Devastating 1922 forest fire changed northern Ontario for ever


It’s been a century since one of the worst wildfires in Ontario’s history destroyed entire villages, left thousands homeless and changed one northern town forever. 

In the fall of 1922, flames killed 43 people and wiped the communities of Thornloe, Pearson and Uno Park off the map of the Temiskaming district. 

However, it is often known as the “Haileybury fire” because most of the then-prosperous town burned, leaving thousands homeless.

Morning North8:00Marking 100 years since the great Haileybury fire

We take you back to 1922, when several towns in the Temiskaming district were devastated by wildfire, including the then-prosperous town of Haileybury. We hear from local historian Chris Oslund, plus the voices of those who lives through the fire from our archives.

In the 1970s, Jack Mason told CBC Radio how people could smell smoke for days before the flames came into town on Oct. 4, 1922 and when the wind turned that afternoon, the fire was pushed into the heart of Haileybury. 

“Then everybody realized that we were in trouble. We couldn’t fight it any longer. We had no water,” said Mason.

“Word got round to beat it to the lake, get your families and beat it to the lake and there we spent the next six hours.”

A two-storey house with beige siding, surrounded by trees and a nice green lawn.
This non-descript house in Haileybury was owned by a man named George George in 1922 and was one of the few in the main core of the town to survive the flames. (Erik White/CBC)

There were stories about windows exploding, kegs of nails and the terrazzo floor of banks melting in the extreme heat and farm animals dying in the fields with scorched lungs.

The thousands left homeless crowded into the few houses left standing and woke up to a heavy snowfall the following day.

“People did seek refuge down toward Cobalt, up to New Liskeard. They didn’t really know when they were leaving whether or not New Liskeard or Cobalt were any better off than they were in Haileybury,” said Chris Oslund, former curator of the Haileybury Museum.

A phonograph record player shows obvious signs of burning from the 1922 Haileybury fire.
A partly-burnt gramophone is one of the artifacts from the 1922 fire on display in the Haileybury Museum. (Erik White/CBC)

Eighty-seven old streetcars from Toronto were sent up on the railroad to be used as temporary shelters. The Ontario government also provided lumber for the building of small houses to protect people from the coming winter.

“A lot of people didn’t have fire insurance at the time, there were stories of people trying to go down to the insurance brokerage house here as the fire was coming in. Of course, they were refused,” said Oslund.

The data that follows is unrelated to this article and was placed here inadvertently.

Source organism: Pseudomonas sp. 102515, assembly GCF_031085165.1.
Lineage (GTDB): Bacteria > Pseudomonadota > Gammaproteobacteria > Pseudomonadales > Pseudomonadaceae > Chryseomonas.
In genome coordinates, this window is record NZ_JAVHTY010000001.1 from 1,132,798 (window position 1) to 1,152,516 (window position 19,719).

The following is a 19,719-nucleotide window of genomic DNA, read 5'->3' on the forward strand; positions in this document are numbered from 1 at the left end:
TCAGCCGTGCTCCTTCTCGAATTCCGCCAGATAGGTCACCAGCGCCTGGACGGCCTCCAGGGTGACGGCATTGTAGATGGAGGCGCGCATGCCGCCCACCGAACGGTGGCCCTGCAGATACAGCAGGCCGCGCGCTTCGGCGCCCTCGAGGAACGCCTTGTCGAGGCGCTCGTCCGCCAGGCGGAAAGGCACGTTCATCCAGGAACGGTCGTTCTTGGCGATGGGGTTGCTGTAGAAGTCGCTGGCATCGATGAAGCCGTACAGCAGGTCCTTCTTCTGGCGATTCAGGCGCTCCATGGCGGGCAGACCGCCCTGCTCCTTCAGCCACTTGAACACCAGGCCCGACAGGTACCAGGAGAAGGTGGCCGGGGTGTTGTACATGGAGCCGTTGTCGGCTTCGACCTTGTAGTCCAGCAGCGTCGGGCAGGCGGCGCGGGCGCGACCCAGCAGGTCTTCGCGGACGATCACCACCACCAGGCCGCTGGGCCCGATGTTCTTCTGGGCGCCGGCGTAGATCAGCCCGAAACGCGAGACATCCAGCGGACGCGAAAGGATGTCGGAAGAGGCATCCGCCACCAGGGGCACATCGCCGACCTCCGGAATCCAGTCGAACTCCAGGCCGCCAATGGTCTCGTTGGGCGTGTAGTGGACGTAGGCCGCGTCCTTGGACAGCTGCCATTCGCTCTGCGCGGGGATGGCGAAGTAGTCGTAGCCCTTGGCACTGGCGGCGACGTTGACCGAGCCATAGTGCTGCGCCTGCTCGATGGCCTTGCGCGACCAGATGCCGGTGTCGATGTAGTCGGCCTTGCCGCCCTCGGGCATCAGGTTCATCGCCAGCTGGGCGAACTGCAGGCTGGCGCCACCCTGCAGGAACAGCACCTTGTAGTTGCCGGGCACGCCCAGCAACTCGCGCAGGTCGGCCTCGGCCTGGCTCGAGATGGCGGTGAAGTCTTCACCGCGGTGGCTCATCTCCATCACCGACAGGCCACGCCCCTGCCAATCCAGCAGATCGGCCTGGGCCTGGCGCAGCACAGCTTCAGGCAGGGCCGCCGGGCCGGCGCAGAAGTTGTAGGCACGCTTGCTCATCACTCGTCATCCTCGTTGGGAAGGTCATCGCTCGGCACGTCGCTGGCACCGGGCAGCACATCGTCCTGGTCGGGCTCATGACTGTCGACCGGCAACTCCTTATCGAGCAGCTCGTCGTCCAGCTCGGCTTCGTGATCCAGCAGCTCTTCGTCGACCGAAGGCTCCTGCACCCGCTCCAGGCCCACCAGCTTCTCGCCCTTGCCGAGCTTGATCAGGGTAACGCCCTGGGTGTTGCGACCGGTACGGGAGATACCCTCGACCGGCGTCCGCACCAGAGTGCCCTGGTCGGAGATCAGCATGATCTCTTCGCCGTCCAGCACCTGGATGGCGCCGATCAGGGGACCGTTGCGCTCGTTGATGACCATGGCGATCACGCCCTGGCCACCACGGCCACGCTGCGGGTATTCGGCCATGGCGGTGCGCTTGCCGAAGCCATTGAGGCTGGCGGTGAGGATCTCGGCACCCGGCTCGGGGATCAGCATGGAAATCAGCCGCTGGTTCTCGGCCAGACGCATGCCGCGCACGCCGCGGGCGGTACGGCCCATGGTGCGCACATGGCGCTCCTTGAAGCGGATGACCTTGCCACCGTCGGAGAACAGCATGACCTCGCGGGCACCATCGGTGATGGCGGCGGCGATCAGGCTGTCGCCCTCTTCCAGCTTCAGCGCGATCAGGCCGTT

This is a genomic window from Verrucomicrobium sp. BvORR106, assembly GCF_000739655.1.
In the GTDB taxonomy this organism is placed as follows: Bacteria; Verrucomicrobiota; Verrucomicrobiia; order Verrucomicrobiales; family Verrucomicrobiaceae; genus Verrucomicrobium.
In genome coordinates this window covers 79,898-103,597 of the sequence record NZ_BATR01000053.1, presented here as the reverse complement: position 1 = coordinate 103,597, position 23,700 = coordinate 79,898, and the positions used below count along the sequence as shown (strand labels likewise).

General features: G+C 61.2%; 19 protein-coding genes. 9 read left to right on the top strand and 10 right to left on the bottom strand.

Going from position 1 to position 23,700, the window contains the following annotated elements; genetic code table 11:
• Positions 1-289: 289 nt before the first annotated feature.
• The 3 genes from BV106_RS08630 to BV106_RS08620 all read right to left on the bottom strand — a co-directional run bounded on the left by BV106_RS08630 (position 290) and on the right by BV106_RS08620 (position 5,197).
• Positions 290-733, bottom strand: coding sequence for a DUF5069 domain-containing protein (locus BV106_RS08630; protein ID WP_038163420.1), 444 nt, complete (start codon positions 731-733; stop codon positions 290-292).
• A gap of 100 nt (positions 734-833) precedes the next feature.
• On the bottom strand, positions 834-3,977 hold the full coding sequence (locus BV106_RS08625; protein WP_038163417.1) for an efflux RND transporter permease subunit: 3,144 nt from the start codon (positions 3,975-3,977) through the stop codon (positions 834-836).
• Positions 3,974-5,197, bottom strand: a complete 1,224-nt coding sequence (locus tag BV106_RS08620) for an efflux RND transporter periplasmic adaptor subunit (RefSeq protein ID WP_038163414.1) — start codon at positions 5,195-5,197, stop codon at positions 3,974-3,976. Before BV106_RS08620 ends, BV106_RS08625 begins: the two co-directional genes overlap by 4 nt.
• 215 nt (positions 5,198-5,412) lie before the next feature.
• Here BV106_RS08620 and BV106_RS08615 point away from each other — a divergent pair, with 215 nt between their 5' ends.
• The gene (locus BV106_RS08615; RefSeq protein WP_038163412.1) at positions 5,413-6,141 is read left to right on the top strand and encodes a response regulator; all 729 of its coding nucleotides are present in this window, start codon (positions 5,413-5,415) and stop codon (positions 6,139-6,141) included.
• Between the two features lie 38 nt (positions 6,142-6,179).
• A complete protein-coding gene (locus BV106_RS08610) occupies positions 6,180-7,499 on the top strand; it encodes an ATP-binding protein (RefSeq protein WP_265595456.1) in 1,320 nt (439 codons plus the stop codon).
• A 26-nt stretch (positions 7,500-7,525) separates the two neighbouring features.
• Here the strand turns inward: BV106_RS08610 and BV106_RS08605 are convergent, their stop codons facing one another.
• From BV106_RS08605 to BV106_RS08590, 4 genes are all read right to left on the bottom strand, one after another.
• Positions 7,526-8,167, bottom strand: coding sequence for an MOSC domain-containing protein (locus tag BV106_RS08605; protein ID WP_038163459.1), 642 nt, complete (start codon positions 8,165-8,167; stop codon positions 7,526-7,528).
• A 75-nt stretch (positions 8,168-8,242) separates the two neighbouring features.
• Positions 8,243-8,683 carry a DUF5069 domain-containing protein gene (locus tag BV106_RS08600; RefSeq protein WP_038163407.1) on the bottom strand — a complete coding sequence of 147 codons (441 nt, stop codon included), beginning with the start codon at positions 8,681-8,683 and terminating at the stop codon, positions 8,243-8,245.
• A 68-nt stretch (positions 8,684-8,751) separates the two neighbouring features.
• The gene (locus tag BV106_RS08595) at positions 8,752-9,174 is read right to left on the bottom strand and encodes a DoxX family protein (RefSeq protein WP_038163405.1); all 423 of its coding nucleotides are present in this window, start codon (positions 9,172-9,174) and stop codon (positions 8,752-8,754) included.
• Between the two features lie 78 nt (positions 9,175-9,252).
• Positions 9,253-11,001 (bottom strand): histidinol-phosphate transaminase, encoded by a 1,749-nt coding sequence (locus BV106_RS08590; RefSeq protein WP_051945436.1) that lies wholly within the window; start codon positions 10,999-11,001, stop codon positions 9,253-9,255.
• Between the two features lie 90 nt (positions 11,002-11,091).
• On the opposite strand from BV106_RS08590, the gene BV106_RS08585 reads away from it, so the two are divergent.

He said the fire hit just as the silver mines in nearby Cobalt, which had made Haileybury one of the wealthiest towns in the north, were starting to decline and investors were instead turning to gold mines in Kirkland Lake and Timmins. 

A Toronto streetcar, outfitting with chimneys and surrounded by snowshoes and firewood, sits in the snow in Haileybury in the days following the great fire of October 1922.
Eighty-seven streetcars from Toronto were sent up to Haileybury as temporary shelter for those left homeless after the fire, which was immediately followed by a heavy snowfall. (Haileybury Museum )

“We didn’t worry, we accepted this thing,” Mason told CBC decades later.

“What was the future to be? And yet, everybody was thinking the same, talking the same and obviously the town was going to be rebuilt.”

Oslund said many of those who decided to stay and rebuild, took out “relief loans” and then had trouble paying them back when the Great Depression hit a few years later.

A small garage with white siding on a sunny day
This garage in North Cobalt was originally built in 1922 as a temporary shelter for those left homeless by the wild fire. (Erik White/CBC)

“It was just easier to move on. So the population of Haileybury actually dropped by about half,” he said.

“We’re at almost where we were today as it was at the time of the ’22 fire.”

Oslund said when he first started working at the Haileybury Museum it was mostly focused on the history of the fire and he was involved in efforts to restore one of the streetcars and build a memorial on the town’s waterfront to those who perished. 

Chris Oslund stands in a restored streetcar from the 1922 fire
Former Haileybury Museum curator Chris Oslund is giving guided tours of the area as part of the 100th anniversary festivities. (Erik White/CBC)

Oslund will be giving guided tours this week as part of festivities marking 100 years since the Haileybury fire, which will also include a gala dinner, fireworks and a memorial dip in Lake Temiskaming to remember those who went into the water to get away from the fire.

“I think it’s important for us to know what happened before and learn from those lessons,” he said, noting that younger generations in Temiskaming still learn about the fire of 1922 in school.

“It’s part of our collective memory. A place maker in our collective history.”

A model in the Haileybury Museum showing a recreation of the town in 1922, including churches, homes and businesses
This model in the Haileybury Museum shows what the town looked like before the 1922 fire. Almost all of the buildings depicted were totally destroyed. (Erik White/CBC)

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